Looking out over the rows of headstones at Wolf Valley Cemetery, 81-year-old Paul Muhle quietly explains, he knows, or knows of “most everybody out here.”

He wishes he knew more about them, wishes he'd paid more attention to the stories, the details and the history when those who lived through them were here to tell them.

“There's lots of history buried here. People who knew all these things about Wolf Valley are all gone,” Muhle said. “Maybe if we'd have asked more, we'd know things that would be helpful now.”

All that Wolf Valley is now is the cemetery, and the cinder block church that was built in the 1970s after the original log church burned. The church doors open for an occasional funeral, and always on the first Sunday in May, when descendants of those buried there come to decorate their ancestors' graves, meet for a brief business meeting, hold a church service and share a meal “on the grounds.” Then in the afternoon, gather again in the little chapel and sing the old hymns.

“Our cemetery is about full,” Muhle said. “The places that aren't filled are most likely reserved. We've worked hard, and I think, finally, all but one or maybe two of the graves have been identified.”

He points to the small ravine southwest of the little church and says the story is that in the late 1800s the Davidson family hired a man to move the old log church building up the hill. Nobody thought it could be done, not by 100 men and certainly not by one.

But it only took one man, and his one mule. He laid out “pipes and beams and got it across,” Muhle said.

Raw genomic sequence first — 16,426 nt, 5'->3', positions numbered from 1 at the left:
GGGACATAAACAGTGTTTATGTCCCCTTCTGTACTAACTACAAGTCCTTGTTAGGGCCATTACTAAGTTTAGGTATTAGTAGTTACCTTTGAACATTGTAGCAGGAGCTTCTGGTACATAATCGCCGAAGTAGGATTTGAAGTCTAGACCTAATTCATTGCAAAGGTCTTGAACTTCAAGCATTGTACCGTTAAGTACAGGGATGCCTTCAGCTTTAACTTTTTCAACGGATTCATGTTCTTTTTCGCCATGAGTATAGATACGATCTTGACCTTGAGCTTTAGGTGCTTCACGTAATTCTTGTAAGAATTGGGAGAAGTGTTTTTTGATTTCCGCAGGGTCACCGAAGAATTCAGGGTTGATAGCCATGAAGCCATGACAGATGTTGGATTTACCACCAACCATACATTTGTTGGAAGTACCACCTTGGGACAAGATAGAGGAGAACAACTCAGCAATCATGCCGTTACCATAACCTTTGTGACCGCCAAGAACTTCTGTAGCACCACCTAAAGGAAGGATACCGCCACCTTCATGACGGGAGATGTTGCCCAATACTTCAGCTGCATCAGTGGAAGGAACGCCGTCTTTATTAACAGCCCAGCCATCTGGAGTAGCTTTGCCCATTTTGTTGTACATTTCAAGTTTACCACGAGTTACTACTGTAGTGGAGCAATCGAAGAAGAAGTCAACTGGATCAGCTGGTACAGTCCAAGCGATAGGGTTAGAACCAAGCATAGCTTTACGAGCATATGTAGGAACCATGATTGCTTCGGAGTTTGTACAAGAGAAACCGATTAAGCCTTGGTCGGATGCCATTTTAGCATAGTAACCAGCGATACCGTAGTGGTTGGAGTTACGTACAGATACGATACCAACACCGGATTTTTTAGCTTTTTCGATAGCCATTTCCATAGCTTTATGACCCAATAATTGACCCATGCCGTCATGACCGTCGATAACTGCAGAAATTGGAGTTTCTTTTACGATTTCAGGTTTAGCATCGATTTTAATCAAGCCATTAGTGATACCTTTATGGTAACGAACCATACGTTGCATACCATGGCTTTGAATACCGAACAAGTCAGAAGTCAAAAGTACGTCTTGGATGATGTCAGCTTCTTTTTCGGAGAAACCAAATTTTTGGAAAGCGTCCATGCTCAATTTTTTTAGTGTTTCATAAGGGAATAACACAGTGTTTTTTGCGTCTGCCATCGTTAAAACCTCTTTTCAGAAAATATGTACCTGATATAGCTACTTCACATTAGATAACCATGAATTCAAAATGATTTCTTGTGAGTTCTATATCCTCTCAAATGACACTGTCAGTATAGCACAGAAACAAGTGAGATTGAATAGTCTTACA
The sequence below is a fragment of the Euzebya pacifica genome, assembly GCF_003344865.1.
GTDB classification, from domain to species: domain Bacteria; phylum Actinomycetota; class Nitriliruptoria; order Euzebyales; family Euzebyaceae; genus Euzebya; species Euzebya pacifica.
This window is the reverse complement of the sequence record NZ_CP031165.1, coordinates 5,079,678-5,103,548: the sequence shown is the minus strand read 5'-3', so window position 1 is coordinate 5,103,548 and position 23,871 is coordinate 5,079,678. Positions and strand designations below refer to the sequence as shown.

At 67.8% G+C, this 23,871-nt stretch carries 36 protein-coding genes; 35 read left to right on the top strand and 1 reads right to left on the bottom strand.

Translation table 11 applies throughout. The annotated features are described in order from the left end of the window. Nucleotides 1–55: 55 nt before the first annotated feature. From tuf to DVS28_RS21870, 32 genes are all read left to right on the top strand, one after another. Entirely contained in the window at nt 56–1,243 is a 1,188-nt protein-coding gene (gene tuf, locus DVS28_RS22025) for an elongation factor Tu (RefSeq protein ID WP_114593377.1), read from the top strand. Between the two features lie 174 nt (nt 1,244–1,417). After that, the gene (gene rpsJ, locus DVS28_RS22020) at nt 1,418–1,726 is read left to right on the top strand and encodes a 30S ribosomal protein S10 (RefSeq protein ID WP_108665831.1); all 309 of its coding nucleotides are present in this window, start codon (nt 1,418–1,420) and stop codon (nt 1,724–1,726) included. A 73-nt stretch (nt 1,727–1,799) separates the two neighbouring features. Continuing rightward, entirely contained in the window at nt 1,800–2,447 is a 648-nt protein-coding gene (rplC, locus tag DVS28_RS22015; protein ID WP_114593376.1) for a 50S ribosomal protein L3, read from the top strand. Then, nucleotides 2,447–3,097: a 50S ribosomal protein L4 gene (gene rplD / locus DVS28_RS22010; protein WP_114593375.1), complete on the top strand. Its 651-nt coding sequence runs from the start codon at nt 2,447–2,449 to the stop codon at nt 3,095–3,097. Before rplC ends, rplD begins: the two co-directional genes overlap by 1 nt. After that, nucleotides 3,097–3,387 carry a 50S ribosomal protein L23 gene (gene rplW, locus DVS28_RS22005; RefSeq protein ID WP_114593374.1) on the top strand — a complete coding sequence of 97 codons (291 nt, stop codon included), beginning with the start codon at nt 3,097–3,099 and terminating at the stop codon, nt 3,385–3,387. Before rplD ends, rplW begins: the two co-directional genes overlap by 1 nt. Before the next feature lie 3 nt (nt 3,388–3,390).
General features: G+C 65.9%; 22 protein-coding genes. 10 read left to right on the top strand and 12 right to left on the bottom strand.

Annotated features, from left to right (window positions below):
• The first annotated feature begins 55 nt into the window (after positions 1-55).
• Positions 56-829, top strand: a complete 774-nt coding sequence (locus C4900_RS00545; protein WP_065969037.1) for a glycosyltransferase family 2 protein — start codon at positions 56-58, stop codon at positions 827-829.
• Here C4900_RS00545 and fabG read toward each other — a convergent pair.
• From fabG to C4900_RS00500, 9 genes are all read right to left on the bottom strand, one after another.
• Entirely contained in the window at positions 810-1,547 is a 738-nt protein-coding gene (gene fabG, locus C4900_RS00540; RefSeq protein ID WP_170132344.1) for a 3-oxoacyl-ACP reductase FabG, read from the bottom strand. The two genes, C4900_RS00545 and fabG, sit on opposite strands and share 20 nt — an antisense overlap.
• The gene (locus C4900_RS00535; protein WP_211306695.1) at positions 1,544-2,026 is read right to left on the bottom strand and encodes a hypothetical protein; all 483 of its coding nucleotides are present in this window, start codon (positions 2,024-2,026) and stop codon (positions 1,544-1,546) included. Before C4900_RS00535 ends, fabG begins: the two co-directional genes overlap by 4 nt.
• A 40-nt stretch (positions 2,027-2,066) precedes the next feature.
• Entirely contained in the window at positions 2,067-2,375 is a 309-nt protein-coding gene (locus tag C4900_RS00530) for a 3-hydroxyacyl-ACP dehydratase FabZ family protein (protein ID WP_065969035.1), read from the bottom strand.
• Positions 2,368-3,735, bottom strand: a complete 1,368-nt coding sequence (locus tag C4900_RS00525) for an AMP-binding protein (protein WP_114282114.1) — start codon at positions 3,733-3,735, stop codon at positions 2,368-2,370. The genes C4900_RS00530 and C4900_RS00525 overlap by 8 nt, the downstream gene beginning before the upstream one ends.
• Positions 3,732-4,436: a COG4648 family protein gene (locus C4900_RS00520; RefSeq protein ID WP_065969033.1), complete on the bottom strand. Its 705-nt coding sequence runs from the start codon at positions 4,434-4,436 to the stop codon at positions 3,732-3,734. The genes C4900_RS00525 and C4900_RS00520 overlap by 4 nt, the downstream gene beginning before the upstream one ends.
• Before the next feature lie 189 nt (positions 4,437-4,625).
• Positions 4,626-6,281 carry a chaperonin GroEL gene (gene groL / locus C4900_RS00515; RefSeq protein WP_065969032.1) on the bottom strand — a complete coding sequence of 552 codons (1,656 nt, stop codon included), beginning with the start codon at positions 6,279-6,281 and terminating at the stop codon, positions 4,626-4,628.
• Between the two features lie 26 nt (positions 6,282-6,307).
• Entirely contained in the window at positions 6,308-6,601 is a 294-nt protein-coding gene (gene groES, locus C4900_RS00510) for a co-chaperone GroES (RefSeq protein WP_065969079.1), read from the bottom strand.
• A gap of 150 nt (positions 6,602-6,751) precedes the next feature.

According to a story by Robert H. Porter, printed in a September 1940 edition of the Brownwood Banner, Wolf Valley, which is some 3 miles north of May in northeast Brown County, got its name when a small group of horsemen, passing by, spied the carcass of a young cow or buffalo completely surrounded by about 30 hungry wolves.

Porter's article also points out, “Wolf Valley was settled almost exclusively by ex-Confederate soldiers, and the remains of 14 of them now rest in the Wolf Valley Cemetery.”

There's a Civil War connection to the valley and his ancestors, Muhle said. His great-grandfather, a Confederate soldier, died from dysentery in 1863, when Muhle's grandfather, George Lester, was just 9 years old.

“My grandfather always said he had to reach up to hold the plow handles,” Muhle said. “But he had to, he was the man of the place and there wasn't anyone else to plow.”

When his grandfather was 21, he and his mother, Mary Lyon Lester, headed west for Wolf Valley.

“That was 1877,” Muhle said.

Beside Mary Lyon Lester's marker, is the flat bronze war memorial marker for Pvt. Thomas J. Lester, of the Company G 20th Regiment, Texas Cavalry, Confederate States of America, Muhle's great-grandfather.

“He's not buried there,” Muhle said. “They didn't want him to be forgotten, and the family was here, so they put down that marker.”

Muhle said he grew up hearing the stories of the hard times, about the scarcity of water and the tough times they endured coming to this part of Texas. At the end of her life, Mary Lester dictated her story to one of the grandsons who had learned to write in shorthand.

“That grandson was Tom Taylor, and he wrote down 11 pages of his grandmother's story,” Muhle said. “Tom Taylor was one of the early presidents at Howard Payne.”

There's another story about his grandparents, buried side-by-side in the curbed plot. Muhle's grandmother's headstone has her name as Callie J. Lester, wife of George C. Lester.

“I found out – oh some time ago – that her family had dreams of going to California. They never got there,” Muhle said. “This is as far as they made it to. But they named my grandmother California Jane and called her Callie. I guess that way they had a little bit of California right here.”